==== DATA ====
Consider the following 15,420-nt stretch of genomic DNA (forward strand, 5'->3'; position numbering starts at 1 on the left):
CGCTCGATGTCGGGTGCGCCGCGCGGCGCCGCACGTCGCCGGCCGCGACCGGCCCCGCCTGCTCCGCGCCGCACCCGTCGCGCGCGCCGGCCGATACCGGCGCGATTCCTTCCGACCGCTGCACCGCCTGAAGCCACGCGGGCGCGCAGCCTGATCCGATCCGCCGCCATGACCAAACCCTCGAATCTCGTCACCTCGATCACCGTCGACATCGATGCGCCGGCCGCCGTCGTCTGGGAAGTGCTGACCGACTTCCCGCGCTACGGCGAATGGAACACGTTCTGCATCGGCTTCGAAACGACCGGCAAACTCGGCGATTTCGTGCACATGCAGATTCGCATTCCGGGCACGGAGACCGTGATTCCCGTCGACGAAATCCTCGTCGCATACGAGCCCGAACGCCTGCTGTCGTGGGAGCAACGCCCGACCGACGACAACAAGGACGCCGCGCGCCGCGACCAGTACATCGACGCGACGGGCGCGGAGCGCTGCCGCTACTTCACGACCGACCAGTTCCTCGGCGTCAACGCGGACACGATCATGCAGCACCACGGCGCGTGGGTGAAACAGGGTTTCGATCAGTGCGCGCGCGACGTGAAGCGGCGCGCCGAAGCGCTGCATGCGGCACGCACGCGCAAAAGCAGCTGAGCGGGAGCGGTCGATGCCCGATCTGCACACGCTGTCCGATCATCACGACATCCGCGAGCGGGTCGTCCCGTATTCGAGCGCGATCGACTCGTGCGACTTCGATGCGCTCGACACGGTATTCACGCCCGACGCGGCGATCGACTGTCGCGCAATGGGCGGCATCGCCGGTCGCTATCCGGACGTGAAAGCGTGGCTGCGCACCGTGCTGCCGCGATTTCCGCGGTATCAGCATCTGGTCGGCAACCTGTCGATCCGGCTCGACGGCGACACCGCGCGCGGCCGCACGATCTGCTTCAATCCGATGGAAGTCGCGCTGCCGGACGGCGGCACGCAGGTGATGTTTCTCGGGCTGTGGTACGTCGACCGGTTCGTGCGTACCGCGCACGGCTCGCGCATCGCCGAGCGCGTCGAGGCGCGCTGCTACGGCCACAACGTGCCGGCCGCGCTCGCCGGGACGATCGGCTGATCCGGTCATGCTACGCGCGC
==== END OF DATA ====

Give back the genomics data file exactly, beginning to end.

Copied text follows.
Consider the following 15,420-nt stretch of genomic DNA (forward strand, 5'->3'; position numbering starts at 1 on the left):
CGCTCGATGTCGGGTGCGCCGCGCGGCGCCGCACGTCGCCGGCCGCGACCGGCCCCGCCTGCTCCGCGCCGCACCCGTCGCGCGCGCCGGCCGATACCGGCGCGATTCCTTCCGACCGCTGCACCGCCTGAAGCCACGCGGGCGCGCAGCCTGATCCGATCCGCCGCCATGACCAAACCCTCGAATCTCGTCACCTCGATCACCGTCGACATCGATGCGCCGGCCGCCGTCGTCTGGGAAGTGCTGACCGACTTCCCGCGCTACGGCGAATGGAACACGTTCTGCATCGGCTTCGAAACGACCGGCAAACTCGGCGATTTCGTGCACATGCAGATTCGCATTCCGGGCACGGAGACCGTGATTCCCGTCGACGAAATCCTCGTCGCATACGAGCCCGAACGCCTGCTGTCGTGGGAGCAACGCCCGACCGACGACAACAAGGACGCCGCGCGCCGCGACCAGTACATCGACGCGACGGGCGCGGAGCGCTGCCGCTACTTCACGACCGACCAGTTCCTCGGCGTCAACGCGGACACGATCATGCAGCACCACGGCGCGTGGGTGAAACAGGGTTTCGATCAGTGCGCGCGCGACGTGAAGCGGCGCGCCGAAGCGCTGCATGCGGCACGCACGCGCAAAAGCAGCTGAGCGGGAGCGGTCGATGCCCGATCTGCACACGCTGTCCGATCATCACGACATCCGCGAGCGGGTCGTCCCGTATTCGAGCGCGATCGACTCGTGCGACTTCGATGCGCTCGACACGGTATTCACGCCCGACGCGGCGATCGACTGTCGCGCAATGGGCGGCATCGCCGGTCGCTATCCGGACGTGAAAGCGTGGCTGCGCACCGTGCTGCCGCGATTTCCGCGGTATCAGCATCTGGTCGGCAACCTGTCGATCCGGCTCGACGGCGACACCGCGCGCGGCCGCACGATCTGCTTCAATCCGATGGAAGTCGCGCTGCCGGACGGCGGCACGCAGGTGATGTTTCTCGGGCTGTGGTACGTCGACCGGTTCGTGCGTACCGCGCACGGCTCGCGCATCGCCGAGCGCGTCGAGGCGCGCTGCTACGGCCACAACGTGCCGGCCGCGCTCGCCGGGACGATCGGCTGATCCGGTCATGCTACGCGCGC